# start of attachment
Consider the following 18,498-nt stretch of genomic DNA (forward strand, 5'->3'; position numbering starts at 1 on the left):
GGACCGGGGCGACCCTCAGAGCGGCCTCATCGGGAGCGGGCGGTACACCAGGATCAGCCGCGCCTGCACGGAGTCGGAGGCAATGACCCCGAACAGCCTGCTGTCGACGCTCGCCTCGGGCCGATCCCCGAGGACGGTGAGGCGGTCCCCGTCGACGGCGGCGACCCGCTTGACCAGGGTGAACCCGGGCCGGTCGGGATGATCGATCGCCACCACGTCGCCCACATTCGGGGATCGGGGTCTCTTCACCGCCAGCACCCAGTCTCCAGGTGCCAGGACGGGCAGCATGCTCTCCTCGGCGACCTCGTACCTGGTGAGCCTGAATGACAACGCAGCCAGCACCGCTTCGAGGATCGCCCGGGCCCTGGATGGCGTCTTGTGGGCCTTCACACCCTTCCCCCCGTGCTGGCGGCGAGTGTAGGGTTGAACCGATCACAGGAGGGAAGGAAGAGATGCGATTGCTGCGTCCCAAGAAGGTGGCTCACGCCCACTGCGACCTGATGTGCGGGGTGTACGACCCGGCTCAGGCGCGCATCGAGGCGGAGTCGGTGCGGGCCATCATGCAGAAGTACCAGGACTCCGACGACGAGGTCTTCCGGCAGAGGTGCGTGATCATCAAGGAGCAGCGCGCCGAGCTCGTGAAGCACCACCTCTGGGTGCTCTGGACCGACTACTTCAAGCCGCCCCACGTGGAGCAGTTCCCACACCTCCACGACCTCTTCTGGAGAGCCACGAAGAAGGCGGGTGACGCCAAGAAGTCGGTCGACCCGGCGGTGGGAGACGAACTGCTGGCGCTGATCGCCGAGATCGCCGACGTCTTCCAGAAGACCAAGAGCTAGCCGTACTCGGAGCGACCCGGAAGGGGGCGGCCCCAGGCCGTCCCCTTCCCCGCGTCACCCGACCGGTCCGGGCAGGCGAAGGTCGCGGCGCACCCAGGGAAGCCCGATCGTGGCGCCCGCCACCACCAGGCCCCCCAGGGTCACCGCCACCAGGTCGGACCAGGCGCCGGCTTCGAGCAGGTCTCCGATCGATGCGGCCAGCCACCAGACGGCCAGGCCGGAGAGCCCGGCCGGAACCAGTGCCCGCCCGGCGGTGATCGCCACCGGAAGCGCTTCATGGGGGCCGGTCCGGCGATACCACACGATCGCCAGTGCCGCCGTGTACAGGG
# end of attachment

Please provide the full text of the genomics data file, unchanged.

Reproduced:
Consider the following 18,498-nt stretch of genomic DNA (forward strand, 5'->3'; position numbering starts at 1 on the left):
GGACCGGGGCGACCCTCAGAGCGGCCTCATCGGGAGCGGGCGGTACACCAGGATCAGCCGCGCCTGCACGGAGTCGGAGGCAATGACCCCGAACAGCCTGCTGTCGACGCTCGCCTCGGGCCGATCCCCGAGGACGGTGAGGCGGTCCCCGTCGACGGCGGCGACCCGCTTGACCAGGGTGAACCCGGGCCGGTCGGGATGATCGATCGCCACCACGTCGCCCACATTCGGGGATCGGGGTCTCTTCACCGCCAGCACCCAGTCTCCAGGTGCCAGGACGGGCAGCATGCTCTCCTCGGCGACCTCGTACCTGGTGAGCCTGAATGACAACGCAGCCAGCACCGCTTCGAGGATCGCCCGGGCCCTGGATGGCGTCTTGTGGGCCTTCACACCCTTCCCCCCGTGCTGGCGGCGAGTGTAGGGTTGAACCGATCACAGGAGGGAAGGAAGAGATGCGATTGCTGCGTCCCAAGAAGGTGGCTCACGCCCACTGCGACCTGATGTGCGGGGTGTACGACCCGGCTCAGGCGCGCATCGAGGCGGAGTCGGTGCGGGCCATCATGCAGAAGTACCAGGACTCCGACGACGAGGTCTTCCGGCAGAGGTGCGTGATCATCAAGGAGCAGCGCGCCGAGCTCGTGAAGCACCACCTCTGGGTGCTCTGGACCGACTACTTCAAGCCGCCCCACGTGGAGCAGTTCCCACACCTCCACGACCTCTTCTGGAGAGCCACGAAGAAGGCGGGTGACGCCAAGAAGTCGGTCGACCCGGCGGTGGGAGACGAACTGCTGGCGCTGATCGCCGAGATCGCCGACGTCTTCCAGAAGACCAAGAGCTAGCCGTACTCGGAGCGACCCGGAAGGGGGCGGCCCCAGGCCGTCCCCTTCCCCGCGTCACCCGACCGGTCCGGGCAGGCGAAGGTCGCGGCGCACCCAGGGAAGCCCGATCGTGGCGCCCGCCACCACCAGGCCCCCCAGGGTCACCGCCACCAGGTCGGACCAGGCGCCGGCTTCGAGCAGGTCTCCGATCGATGCGGCCAGCCACCAGACGGCCAGGCCGGAGAGCCCGGCCGGAACCAGTGCCCGCCCGGCGGTGATCGCCACCGGAAGCGCTTCATGGGGGCCGGTCCGGCGATACCACACGATCGCCAGTGCCGCCGTGTACAGGG